I recently have had questions from mothers regarding their small under 7 children and the children’s behavior or tendency to 1 – “wanting to sit around” all day rather than being physically active; 2- wanting to sit and look at book after book after book after book and 3; wanting to sit and have the parent tell story after story after story after story after story and 4; wanting the parent to play all day long with them. In many cases this is an older child or an only child with no siblings to play with, but I have also seen this happen with restless children who are just not peaceful yet.
Part of the view of Waldorf education is that children under the age of 9 are prone to “emotional excess” for lack of a better term: they are sensitive to the environment, the stimuli of the environment and are in the stages of learning about themselves. The children are viewed as starting to view themselves as separate from the environment, their parents, etc around the age of 9. I am sure we can all recount the four and five year olds who want to grow up to be an animal, a rock, (and at the same time a doctor or artist or whathave you). That is a good example of the consciousness of a four or five year old.
If a child has a tendency (and we don’t look at temperament until they hit 7, so please don’t say they their behavior is due to their temperament quite yet!) to just sit, or want to hear stories over and over, or needing a parent to play all day long with them, please go back and do the following:
1. – Look at yourself! Sometimes it is very hard with only one child. Are YOU physically active outside? Is that part of your daily rhythm? Do you garden, walk, hike weekly, go swimming? Your example and working this into the rhythm will be of utmost importance for this child.
2 – Look at your rhythm! There should periods of in-breath, of out-breath, periods of being inside and quiet, periods of being outside and running around, there should be time for spontaneous stories but also for that one special story with a candle
3. Small children under the age of 7 may need your assistance in playing. Children of this age learn through imitation, and therefore may need your help. However, this does not mean you need to sit down and play with your child non-stop. You can start a child with a scenario and help them set up things for them (or set up things for them the night before), and you can move toward being “the grandmother who does the dishes where the train is going through the town” or some other minor role. You can help the play get “unstuck” but it is part of our job to FACILITATE play, not completely organize and lead it and be an equal playmate.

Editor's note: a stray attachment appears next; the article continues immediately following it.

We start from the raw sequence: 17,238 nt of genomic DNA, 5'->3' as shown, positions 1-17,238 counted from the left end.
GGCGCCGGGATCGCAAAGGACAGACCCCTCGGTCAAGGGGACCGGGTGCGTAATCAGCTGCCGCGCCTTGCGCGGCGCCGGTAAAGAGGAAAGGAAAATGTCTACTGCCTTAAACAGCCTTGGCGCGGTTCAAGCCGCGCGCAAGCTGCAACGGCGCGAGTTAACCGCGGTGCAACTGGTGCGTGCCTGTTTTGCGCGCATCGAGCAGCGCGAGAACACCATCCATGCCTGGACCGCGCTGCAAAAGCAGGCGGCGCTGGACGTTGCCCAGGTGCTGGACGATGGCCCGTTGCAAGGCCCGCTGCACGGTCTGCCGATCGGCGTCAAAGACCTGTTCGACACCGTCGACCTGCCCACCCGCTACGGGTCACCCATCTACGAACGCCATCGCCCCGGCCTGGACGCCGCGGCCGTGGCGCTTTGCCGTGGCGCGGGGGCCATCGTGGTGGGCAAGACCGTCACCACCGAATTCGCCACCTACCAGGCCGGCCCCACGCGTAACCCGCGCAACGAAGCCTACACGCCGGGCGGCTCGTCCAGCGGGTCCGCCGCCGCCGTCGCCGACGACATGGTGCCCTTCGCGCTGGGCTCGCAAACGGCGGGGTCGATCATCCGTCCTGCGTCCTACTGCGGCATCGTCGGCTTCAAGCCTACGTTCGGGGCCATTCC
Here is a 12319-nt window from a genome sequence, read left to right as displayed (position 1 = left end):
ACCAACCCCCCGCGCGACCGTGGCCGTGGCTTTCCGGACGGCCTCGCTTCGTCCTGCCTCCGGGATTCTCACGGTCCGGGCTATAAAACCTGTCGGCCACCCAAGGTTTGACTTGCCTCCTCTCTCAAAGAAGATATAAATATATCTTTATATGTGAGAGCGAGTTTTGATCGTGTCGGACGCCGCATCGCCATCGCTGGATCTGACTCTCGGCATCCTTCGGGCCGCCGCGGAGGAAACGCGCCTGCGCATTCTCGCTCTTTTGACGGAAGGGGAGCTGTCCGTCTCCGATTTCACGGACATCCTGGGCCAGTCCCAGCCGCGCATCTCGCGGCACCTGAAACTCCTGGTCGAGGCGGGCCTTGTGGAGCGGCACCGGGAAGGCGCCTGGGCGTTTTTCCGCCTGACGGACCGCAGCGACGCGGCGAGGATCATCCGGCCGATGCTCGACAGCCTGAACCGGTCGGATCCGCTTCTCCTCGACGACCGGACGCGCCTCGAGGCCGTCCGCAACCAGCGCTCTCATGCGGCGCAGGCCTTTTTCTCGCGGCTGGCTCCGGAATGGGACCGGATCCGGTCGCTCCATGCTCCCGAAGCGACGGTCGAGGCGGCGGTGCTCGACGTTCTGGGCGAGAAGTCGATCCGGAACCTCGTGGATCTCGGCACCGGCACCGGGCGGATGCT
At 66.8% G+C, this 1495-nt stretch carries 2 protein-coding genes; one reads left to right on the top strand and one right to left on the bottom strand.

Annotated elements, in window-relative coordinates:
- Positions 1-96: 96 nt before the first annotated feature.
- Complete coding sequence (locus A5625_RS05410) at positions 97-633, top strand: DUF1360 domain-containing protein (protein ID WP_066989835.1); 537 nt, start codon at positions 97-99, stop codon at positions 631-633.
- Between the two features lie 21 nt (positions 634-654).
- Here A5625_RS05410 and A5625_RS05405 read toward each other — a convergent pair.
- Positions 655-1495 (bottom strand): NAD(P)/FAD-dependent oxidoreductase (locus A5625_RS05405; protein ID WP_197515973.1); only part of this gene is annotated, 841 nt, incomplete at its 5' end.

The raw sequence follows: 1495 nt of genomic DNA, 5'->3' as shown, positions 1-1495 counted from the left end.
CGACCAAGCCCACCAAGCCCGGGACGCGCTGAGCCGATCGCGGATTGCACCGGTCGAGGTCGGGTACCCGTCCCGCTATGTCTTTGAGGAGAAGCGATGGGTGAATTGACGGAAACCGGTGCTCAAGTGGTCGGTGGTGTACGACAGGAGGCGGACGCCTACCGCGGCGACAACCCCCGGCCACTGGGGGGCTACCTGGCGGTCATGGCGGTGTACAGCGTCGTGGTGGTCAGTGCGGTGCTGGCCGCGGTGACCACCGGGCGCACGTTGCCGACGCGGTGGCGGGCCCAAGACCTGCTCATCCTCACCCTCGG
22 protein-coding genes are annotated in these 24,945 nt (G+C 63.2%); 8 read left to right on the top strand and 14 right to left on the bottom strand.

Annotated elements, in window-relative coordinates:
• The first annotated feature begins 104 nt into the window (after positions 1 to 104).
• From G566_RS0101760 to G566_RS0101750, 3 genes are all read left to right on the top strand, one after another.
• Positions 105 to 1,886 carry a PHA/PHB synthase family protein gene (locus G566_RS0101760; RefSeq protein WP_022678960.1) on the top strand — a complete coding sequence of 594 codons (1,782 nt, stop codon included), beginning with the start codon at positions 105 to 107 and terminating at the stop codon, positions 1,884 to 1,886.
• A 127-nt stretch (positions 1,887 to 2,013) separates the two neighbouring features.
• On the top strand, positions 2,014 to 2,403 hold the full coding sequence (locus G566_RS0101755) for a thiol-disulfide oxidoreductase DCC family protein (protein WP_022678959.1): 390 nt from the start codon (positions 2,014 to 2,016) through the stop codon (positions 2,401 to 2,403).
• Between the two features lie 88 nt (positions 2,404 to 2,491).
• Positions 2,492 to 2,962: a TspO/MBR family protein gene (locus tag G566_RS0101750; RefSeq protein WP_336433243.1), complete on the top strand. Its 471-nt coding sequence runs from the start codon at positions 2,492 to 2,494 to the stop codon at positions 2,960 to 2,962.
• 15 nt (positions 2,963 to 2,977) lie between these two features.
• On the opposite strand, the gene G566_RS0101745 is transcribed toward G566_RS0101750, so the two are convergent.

4. Have some times when you are UNAVAILABLE. There may be times where you just need to wait “for the story fairy to bring you a story, but right now is time to peel the carrots for dinner” and hand them a peeler!
5. Which brings us to an important point: do not underestimate the importance of getting your child involved in helping with the chores of the day. Practical work is the heart of the home. There should be daily chores that are done every day, and also focus activities of each day.
6. If your child is restless, whiny, etc do not feel you have to fix it. If they do not want to peel the carrots, YOU go on and peel the carrots and sing a song. If your child is frequently “bored” (and yes, I have heard very small children use this term), tell them it is okay to do nothing and some idea will come to them through the angels or the fairies. I reassure my children that sometimes I feel like that, but mainly I can always think of some handwork or cooking I would like to do. If you have time, you can always take a quick walk and change the scenery.
Look for a post coming regarding facilitating play in children to come soon. In the meantime, here is an old post I wrote regarding “Fostering Creative Play”:
With children under the age of 9, it is our job to help them curb their “excesses” by using our rhythm, our calm presence, our help to enfold them in our love and warmth and to MOVE THEM FORWARD. If you let your child sit and look at book after book for two hours a day, is this moving them forward in their creative thinking, their play, their prowess in moving their bodies (which is a hallmark of what children under the age of 7 should be doing!) Have your big picture for the first seven years in mind so you can tailor your decisions around that!